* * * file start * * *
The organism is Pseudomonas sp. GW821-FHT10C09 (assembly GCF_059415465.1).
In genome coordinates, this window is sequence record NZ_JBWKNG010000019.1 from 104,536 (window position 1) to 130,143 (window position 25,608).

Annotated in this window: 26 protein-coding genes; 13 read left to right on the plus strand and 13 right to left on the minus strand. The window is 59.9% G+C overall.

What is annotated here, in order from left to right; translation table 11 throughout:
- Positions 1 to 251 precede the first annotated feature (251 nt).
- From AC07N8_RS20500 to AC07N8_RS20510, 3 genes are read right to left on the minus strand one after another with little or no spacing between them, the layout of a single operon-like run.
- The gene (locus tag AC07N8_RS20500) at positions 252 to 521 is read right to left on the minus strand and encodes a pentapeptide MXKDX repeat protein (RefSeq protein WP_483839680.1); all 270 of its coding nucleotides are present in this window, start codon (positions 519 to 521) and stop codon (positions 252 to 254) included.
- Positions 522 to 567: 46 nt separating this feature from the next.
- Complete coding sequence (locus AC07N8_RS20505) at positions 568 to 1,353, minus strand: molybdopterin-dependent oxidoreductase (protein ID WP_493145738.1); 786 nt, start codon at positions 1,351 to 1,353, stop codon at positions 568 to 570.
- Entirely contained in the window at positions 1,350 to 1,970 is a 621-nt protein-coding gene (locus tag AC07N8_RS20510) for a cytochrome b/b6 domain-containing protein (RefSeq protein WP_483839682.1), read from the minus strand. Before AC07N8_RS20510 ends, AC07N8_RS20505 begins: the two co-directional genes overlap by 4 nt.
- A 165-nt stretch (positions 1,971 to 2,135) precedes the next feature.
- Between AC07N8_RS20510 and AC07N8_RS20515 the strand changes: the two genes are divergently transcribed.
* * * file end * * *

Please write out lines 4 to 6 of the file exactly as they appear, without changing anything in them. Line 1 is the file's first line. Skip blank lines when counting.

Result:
What is annotated here, in order from left to right; translation table 11 throughout:
- Positions 1 to 251 precede the first annotated feature (251 nt).
- From AC07N8_RS20500 to AC07N8_RS20510, 3 genes are read right to left on the minus strand one after another with little or no spacing between them, the layout of a single operon-like run.